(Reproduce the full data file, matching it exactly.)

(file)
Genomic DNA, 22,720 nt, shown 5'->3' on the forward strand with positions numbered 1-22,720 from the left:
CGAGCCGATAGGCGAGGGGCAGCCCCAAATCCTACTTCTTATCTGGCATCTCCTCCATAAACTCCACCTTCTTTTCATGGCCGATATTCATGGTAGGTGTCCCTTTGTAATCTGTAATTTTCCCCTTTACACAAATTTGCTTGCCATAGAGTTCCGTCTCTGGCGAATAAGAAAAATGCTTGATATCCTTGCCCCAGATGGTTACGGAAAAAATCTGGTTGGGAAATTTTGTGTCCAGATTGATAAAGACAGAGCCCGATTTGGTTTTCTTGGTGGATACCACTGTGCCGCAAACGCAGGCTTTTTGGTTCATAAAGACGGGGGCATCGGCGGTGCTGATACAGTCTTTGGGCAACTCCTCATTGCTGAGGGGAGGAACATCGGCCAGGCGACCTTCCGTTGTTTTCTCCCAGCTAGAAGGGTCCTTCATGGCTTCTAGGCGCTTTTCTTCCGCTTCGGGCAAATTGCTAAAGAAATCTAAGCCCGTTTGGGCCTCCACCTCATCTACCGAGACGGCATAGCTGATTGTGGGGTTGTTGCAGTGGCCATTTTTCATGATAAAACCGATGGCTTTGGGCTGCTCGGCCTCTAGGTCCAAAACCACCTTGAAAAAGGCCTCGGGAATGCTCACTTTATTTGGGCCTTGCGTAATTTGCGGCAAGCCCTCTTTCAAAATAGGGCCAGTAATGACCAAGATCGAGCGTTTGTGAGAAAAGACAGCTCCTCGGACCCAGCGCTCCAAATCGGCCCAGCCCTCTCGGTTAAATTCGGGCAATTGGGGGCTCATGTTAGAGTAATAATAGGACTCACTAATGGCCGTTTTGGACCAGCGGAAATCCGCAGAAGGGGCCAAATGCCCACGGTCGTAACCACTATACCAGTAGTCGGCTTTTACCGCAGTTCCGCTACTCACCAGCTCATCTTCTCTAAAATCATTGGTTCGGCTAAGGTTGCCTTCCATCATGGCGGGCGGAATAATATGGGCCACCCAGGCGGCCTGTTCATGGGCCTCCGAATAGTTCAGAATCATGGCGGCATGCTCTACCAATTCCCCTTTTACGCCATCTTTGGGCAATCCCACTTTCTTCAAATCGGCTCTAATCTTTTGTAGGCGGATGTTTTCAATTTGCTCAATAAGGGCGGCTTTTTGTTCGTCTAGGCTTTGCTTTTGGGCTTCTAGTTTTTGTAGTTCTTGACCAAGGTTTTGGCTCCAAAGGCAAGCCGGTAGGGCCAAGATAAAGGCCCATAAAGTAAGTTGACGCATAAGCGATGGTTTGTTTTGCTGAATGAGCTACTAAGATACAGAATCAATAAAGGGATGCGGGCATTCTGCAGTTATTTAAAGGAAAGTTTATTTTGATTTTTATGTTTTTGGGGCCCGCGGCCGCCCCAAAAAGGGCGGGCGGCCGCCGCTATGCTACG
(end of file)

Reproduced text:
Genomic DNA, 22,720 nt, shown 5'->3' on the forward strand with positions numbered 1-22,720 from the left:
CGAGCCGATAGGCGAGGGGCAGCCCCAAATCCTACTTCTTATCTGGCATCTCCTCCATAAACTCCACCTTCTTTTCATGGCCGATATTCATGGTAGGTGTCCCTTTGTAATCTGTAATTTTCCCCTTTACACAAATTTGCTTGCCATAGAGTTCCGTCTCTGGCGAATAAGAAAAATGCTTGATATCCTTGCCCCAGATGGTTACGGAAAAAATCTGGTTGGGAAATTTTGTGTCCAGATTGATAAAGACAGAGCCCGATTTGGTTTTCTTGGTGGATACCACTGTGCCGCAAACGCAGGCTTTTTGGTTCATAAAGACGGGGGCATCGGCGGTGCTGATACAGTCTTTGGGCAACTCCTCATTGCTGAGGGGAGGAACATCGGCCAGGCGACCTTCCGTTGTTTTCTCCCAGCTAGAAGGGTCCTTCATGGCTTCTAGGCGCTTTTCTTCCGCTTCGGGCAAATTGCTAAAGAAATCTAAGCCCGTTTGGGCCTCCACCTCATCTACCGAGACGGCATAGCTGATTGTGGGGTTGTTGCAGTGGCCATTTTTCATGATAAAACCGATGGCTTTGGGCTGCTCGGCCTCTAGGTCCAAAACCACCTTGAAAAAGGCCTCGGGAATGCTCACTTTATTTGGGCCTTGCGTAATTTGCGGCAAGCCCTCTTTCAAAATAGGGCCAGTAATGACCAAGATCGAGCGTTTGTGAGAAAAGACAGCTCCTCGGACCCAGCGCTCCAAATCGGCCCAGCCCTCTCGGTTAAATTCGGGCAATTGGGGGCTCATGTTAGAGTAATAATAGGACTCACTAATGGCCGTTTTGGACCAGCGGAAATCCGCAGAAGGGGCCAAATGCCCACGGTCGTAACCACTATACCAGTAGTCGGCTTTTACCGCAGTTCCGCTACTCACCAGCTCATCTTCTCTAAAATCATTGGTTCGGCTAAGGTTGCCTTCCATCATGGCGGGCGGAATAATATGGGCCACCCAGGCGGCCTGTTCATGGGCCTCCGAATAGTTCAGAATCATGGCGGCATGCTCTACCAATTCCCCTTTTACGCCATCTTTGGGCAATCCCACTTTCTTCAAATCGGCTCTAATCTTTTGTAGGCGGATGTTTTCAATTTGCTCAATAAGGGCGGCTTTTTGTTCGTCTAGGCTTTGCTTTTGGGCTTCTAGTTTTTGTAGTTCTTGACCAAGGTTTTGGCTCCAAAGGCAAGCCGGTAGGGCCAAGATAAAGGCCCATAAAGTAAGTTGACGCATAAGCGATGGTTTGTTTTGCTGAATGAGCTACTAAGATACAGAATCAATAAAGGGATGCGGGCATTCTGCAGTTATTTAAAGGAAAGTTTATTTTGATTTTTATGTTTTTGGGGCCCGCGGCCGCCCCAAAAAGGGCGGGCGGCCGCCGCTATGCTACG